Please note that since this book was last published in 1997 some of the laws that have been referenced may have changed. We are doing our best to update the articles, however, it is advisable that you (bạn nên) consult an attorney (luật sư)before relying on any information contained herein.
Defeating Or Obstructing The Ends Of Justice
(note: defeat =ngăn, không cho đạt được .. ends of justice =mục đích cuối cùng của công lý)
There is no firm definition of what makes up ‘defeating’, also referred to as ‘obstructing’, in the context of this offence. There is, in fact, considerable overlap between this and several other offences, such as:
- Being an accessory after the fact to a crime; che dấu tội phạm
- Assisting a prisoner to escape; giúp tù trốn khỏi nơi giam giữ
- perjury; khai man trước tòa
- bribery of public officials; hối lộ cán bộ công quyền
- fraud and forgery; lừa đảo hay giả mạo
- obstructing the police in the course of their duty; and ngăn cản người thi hành nhiệm vụ
- contempt of court. : coi thường tòa án
Generally, the offence is described as committing an unlawful act (hành động phi pháp) intended to defeat or obstruct the administration of justice (việc thi hành luật pháp). The act must be unlawful, because there are a number of ways in which, it may be argued, the administration of justice can be obstructed without a crime being committed. A ‘false’ plea of ‘not guilty’, for instance, is not unlawful, nor is it unlawful to refuse to respond to a police request to assist in making an arrest. A lawyer who advises a client not to take the stand (đứng vào ô nhân chứng, witness box ) might actually be obstructing the course of justice, but could not be found guilty of doing so unless he or she exceeded the limits allowed by the law. For instance, if the lawyer told the client to falsely deny having made a statement, or provided the client with a false story to use in evidence before the court, this would be regarded as unacceptable.
The court must find that an accused had the intent to (có ý định, cố tình) defeat or obstruct the administration of justice, and that he or she should have foreseen that this might result from the action. Although a charge is most commonly brought as the result of some act committed during judicial proceedings (thủ tục tố tụng)- such as a hearing, inquiry or trial – the act may have taken place before any proceedings were started. A person who foresees that his or her actions may eventually result in a court action, and so destroys material evidence, may be found guilty of attempting to defeat or obstruct the administration of justice. Apart from specific offences, these are the usual acts committed in attempts to ‘defeat the ends of justice’:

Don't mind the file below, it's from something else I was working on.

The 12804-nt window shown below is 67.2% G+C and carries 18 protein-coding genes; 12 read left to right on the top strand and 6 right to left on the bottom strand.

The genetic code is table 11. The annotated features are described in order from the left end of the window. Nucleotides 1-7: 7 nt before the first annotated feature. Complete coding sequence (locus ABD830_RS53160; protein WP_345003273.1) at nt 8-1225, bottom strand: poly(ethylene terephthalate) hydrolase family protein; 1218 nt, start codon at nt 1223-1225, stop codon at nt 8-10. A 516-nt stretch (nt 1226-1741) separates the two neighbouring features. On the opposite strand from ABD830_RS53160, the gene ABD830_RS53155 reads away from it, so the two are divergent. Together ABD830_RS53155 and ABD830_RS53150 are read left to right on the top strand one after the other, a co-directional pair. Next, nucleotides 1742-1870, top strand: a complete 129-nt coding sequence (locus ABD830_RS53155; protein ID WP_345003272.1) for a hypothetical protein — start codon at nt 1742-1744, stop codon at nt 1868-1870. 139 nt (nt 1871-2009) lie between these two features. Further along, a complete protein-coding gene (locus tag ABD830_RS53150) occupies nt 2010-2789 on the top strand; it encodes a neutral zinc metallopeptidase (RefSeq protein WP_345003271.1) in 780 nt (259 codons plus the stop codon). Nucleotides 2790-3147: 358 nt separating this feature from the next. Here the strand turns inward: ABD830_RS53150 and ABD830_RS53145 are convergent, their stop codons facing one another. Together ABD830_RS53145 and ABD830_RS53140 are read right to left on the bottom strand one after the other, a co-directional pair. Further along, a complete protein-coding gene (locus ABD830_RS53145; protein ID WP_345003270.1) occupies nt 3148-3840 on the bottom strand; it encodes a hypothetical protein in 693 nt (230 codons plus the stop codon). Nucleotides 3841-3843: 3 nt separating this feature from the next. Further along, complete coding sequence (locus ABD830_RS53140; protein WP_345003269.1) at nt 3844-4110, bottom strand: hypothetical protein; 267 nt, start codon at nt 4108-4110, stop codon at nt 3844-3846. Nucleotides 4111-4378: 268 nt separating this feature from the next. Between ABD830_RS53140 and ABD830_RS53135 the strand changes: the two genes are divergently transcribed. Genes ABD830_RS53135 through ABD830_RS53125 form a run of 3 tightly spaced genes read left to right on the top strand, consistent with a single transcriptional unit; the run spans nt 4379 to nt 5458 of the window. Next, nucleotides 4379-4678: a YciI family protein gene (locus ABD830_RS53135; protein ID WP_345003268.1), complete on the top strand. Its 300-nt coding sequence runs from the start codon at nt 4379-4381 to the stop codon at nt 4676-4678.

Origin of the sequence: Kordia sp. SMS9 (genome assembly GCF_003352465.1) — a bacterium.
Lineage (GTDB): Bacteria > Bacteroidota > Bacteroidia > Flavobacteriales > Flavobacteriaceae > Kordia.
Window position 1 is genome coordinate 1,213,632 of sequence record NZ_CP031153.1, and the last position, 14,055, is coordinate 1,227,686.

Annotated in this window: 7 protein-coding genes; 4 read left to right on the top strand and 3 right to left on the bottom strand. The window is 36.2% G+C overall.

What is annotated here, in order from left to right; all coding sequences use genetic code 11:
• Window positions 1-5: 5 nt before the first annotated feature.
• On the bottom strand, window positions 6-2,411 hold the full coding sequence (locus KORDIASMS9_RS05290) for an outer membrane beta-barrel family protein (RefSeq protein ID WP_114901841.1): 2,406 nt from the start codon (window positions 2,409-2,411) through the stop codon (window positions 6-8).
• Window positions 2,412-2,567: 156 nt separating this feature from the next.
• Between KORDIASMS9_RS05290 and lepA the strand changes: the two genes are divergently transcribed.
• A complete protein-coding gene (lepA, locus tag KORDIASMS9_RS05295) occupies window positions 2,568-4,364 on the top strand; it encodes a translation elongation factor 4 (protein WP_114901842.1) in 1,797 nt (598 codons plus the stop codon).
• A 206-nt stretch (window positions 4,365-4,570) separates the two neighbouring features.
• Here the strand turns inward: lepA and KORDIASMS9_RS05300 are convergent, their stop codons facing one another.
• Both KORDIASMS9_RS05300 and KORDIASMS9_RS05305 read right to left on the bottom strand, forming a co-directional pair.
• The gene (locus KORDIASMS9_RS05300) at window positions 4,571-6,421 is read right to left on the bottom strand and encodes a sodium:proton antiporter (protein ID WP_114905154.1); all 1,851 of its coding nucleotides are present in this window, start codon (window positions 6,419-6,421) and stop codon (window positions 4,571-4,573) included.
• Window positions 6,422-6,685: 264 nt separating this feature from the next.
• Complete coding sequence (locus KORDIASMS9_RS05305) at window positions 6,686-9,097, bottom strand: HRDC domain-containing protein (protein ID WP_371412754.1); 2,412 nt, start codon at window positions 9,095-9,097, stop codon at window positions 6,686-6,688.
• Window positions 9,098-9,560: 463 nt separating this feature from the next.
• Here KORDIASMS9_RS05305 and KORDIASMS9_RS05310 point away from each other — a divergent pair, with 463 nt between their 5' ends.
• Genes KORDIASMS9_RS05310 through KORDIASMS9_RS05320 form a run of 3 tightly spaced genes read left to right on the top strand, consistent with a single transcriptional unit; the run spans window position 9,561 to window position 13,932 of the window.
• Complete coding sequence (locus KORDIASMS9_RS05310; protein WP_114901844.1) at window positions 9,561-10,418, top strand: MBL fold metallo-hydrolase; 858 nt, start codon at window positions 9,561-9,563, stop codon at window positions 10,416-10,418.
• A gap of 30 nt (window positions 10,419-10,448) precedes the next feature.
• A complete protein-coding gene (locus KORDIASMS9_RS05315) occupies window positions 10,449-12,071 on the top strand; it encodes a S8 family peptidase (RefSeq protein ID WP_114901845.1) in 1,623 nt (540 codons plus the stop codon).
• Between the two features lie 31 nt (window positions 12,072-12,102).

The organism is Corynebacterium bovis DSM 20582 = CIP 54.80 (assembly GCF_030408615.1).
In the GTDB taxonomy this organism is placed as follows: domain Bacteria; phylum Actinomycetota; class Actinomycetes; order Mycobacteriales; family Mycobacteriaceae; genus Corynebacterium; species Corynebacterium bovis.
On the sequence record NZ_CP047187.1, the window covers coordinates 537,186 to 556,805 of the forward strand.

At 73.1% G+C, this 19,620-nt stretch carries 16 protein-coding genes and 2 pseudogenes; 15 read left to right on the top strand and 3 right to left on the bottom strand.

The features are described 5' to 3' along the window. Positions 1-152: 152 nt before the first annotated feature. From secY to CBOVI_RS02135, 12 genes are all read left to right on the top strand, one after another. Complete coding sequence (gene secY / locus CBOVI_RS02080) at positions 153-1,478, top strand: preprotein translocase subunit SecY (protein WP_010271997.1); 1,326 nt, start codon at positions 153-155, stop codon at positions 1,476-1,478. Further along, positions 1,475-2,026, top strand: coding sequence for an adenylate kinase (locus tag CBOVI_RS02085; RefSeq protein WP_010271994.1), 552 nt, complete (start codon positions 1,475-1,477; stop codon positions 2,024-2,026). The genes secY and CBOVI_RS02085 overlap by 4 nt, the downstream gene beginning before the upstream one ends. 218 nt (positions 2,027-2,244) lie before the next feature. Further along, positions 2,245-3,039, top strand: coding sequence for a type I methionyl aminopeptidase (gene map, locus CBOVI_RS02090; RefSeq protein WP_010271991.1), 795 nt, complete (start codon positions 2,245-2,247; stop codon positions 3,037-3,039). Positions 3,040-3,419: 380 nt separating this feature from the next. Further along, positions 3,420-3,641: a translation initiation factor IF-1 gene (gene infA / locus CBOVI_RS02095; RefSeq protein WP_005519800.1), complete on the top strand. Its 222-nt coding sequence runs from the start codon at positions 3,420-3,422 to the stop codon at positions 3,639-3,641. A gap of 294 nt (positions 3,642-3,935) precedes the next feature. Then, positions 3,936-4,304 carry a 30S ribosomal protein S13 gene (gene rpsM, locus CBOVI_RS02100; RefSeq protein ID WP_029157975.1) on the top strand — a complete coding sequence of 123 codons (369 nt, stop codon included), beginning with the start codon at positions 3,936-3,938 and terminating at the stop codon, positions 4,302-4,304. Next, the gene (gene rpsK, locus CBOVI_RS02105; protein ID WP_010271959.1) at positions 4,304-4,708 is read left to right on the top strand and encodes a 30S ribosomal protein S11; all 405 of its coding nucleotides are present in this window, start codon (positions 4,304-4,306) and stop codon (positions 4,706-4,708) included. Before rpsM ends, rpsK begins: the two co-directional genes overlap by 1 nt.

- Interfering with witnesses by persuading them to give false evidence. Attempting to persuade a witness through threats of violence would probably attract a separate charge;
- Tampering with evidence, which may take the form of hiding, altering or destroying documentary or other evidence;
- Obstructing the police by, for instance, laying false charges, making false statements, refusing to answer questions or provide information and, generally ‘frustrating’ police activities. In the case of frustrating police activities, the court would have to distinguish between an act that interfered with the administration of justice and an act that interfered with the enforcement of law. Punishment for defeating or obstructing the administration of justice, or even for the attempt to do so, is frequently severe, and may consist of a fine or imprisonment, or both.
Originally published by and copyright © 1997, 1992 – The Reader’s Digest Association South Africa (Pty) Ltd, Cape Town.
All rights reserved. Management and editing of articles by Legal City CC, additional copyright © 2000 – 2012
Disclaimer :: You and Your Rights
Although we have gone to great lengths to ensure the accuracy of the information contained in this database, it is important to remember that laws, government departments, interest and taxation rates are constantly changing. If you have a particularly difficult problem you are advised to consult a qualified legal authority. The publishers, editors and their representatives cannot accept responsibility for any act or omission arising from consulting the information contained herein.
| G . L . O . S . S |
- judicial proceedings (thủ tục tố tụng)- such as a hearing, inquiry or trial
- proceedings: (1) thủ tục pháp lý (2) trình tự tố tụng, (3) nghi thức